Once you have decided to conceptualize your Talent Program for all the right reasons it is now time to start crystalizing it to a firm deliverable.

Ever since McKinsey’s 1997 research and subsequent 2001 publication The War for Talent, this has been high on HR professionals’ priority lists. Identifying and developing talented employees can be incredibly crucial to an organisations’ success (see here for more information), and senior leaders are increasingly aware of this. PwC’s 18th Annual Global CEO Survey found that 61% of CEOs saw retention of skills and talent as a key issue over the next five years, with the ability to acquire and manage talent cited as the second most critical capability for tomorrow’s CEO.

Therefore, once you have decided to conceptualize your Talent Program for all the right reasons it is now time to start crystalizing it to a firm deliverable.

The process can be divided into three areas:
1. Talent Definition
2. Talent selection process
3. Development of the Talent Program

1. Talent Definition
At this stage, it is crucial to use sufficient amount of time to establish a clear and concise definition of how you will define talent within your business. Do not underestimate the influence of how you define things. It will greatly influence your Talent Management Program.  If your talent definition is clear and simple it will help your organisation to be better able and find it easier to identify talents. They will also understand what Talent Management is all about. If you have too narrow a definition of talent then only a selected few will be seen as talents and developed accordingly. If it is too broad it will have little or no practical effect.

Some companies consider talent as something that all employees have. This very broad understanding of talent goes well in hand with a common definition of talent: “A natural ability to excel at a duty or action”. Webster's definition of talent; "any natural ability or power” is a very broad description and may not seem like much to go on, but it includes a word that is central and worth paingy attention to: “natural”. Talent reflects how you are hard-wired and that is what sets the concept apart from that of knowledge or skills. Talent cannot be eliminated. It is constant and enduring. That is what makes it talent.

Another perspective on talent, seen in a business context, is that in your company there are a group of employees that have a specific talent that your company can potentially benefit from. This group is often called High Potentials (HiPo’s). CEB (formerly Corporate Executive Board) has defined talent / HiPo’s as seen below:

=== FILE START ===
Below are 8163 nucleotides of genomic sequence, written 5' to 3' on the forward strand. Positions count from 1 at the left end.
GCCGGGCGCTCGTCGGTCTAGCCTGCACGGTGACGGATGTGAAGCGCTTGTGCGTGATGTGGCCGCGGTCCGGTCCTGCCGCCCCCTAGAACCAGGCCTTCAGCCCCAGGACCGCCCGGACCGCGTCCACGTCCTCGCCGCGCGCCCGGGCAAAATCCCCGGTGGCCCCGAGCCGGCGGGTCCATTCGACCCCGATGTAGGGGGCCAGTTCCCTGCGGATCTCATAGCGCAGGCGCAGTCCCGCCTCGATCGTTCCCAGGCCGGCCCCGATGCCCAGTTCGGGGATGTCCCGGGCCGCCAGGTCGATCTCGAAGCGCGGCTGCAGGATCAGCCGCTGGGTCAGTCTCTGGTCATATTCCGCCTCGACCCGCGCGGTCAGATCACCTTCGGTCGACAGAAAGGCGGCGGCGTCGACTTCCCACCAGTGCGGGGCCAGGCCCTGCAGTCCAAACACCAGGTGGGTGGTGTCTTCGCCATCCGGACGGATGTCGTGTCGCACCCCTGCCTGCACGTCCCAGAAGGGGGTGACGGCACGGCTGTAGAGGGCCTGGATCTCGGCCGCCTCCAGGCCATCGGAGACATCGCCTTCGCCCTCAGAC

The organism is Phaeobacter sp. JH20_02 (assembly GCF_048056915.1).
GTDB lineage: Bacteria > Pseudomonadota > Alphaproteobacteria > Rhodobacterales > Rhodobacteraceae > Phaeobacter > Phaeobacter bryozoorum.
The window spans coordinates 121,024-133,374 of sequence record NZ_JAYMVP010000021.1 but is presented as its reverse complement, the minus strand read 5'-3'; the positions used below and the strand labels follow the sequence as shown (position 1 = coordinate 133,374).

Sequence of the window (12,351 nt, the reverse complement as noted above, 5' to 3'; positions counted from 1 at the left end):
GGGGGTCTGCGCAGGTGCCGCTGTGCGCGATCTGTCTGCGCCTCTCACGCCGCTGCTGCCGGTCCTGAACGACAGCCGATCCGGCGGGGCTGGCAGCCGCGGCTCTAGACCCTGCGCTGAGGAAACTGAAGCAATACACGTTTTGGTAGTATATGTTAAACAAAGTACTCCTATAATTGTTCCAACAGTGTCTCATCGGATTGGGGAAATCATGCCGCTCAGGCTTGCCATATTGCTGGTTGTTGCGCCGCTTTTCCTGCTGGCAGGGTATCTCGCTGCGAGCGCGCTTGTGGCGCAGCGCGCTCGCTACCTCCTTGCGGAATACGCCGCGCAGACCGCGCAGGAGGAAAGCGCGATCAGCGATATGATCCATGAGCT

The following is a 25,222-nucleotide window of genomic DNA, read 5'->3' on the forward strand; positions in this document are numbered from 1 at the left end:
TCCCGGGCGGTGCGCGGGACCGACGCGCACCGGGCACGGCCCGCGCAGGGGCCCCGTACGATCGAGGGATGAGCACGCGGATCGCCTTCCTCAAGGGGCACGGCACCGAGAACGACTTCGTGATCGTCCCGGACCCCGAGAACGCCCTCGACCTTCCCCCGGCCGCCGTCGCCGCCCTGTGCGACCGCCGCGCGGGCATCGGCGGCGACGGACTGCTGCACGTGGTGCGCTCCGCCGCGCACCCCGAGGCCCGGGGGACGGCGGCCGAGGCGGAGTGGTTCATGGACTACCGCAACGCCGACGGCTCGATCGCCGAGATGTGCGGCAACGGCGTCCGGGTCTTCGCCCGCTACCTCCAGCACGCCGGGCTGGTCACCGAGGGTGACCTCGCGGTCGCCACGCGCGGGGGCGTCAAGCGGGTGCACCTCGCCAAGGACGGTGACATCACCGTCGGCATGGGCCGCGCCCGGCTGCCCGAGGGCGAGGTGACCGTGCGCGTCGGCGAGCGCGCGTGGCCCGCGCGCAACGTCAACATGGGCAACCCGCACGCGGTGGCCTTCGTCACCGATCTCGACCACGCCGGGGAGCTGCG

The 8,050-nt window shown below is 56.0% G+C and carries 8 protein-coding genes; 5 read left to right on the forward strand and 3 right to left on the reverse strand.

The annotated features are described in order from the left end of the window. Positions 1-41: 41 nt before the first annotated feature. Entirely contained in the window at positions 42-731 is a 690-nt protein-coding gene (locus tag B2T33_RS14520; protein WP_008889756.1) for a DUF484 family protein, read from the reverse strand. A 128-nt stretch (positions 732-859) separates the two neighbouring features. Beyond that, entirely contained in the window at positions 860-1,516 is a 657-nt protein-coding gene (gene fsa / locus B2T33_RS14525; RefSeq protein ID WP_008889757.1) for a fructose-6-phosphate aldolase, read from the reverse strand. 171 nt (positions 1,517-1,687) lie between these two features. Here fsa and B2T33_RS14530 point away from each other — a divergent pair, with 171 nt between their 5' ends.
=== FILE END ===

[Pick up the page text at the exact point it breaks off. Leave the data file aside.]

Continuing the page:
CEB Global Hi Potential Criteria
Source: https://www.cebglobal.com/talent-management/high-potential/solution/iden...

Where
• “Aspiration” means: Who will rise to positions that are more senior?
• “Ability” means: Who will be effective in more challenging roles?
• “Engagement” means: Who are committed to the organisation and will stay on?

Here are a number of different Talent Definitions:
• Example 1: “A talent is a person who possesses special skills, which are difficult to copy or imitate, who is a top performer with competencies of strategic importance which cannot be readily developed and the lack of these skills and competencies would affect the competitive advantage of the company.”
• Example 2: Talent can be defined as "a recurring pattern of thought, feeling or behaviour that can be productively applied."
• Example 3: “Personality - An extraordinary personality and attitude, Skills/ability - An extended knowledge and competence. Motivation - A strong ambition to be a part of the talent program”.

In all the above Talent Definitions, the classic discussion about performance and potential are missing. This discussion derives from the frequent use of the Nine Box Performance Matrix in the Talent selection process. The “nine-box grid” is a matrix tool that is used to evaluate and plot a company’s talent pool based on two factors, which most commonly are performance and potential. Typically on the horizontal axis is "performance" measured by performance reviews. On the vertical axis is typically "potential" referring to an individual's potential to grow one or more levels in a managerial or professional capacity.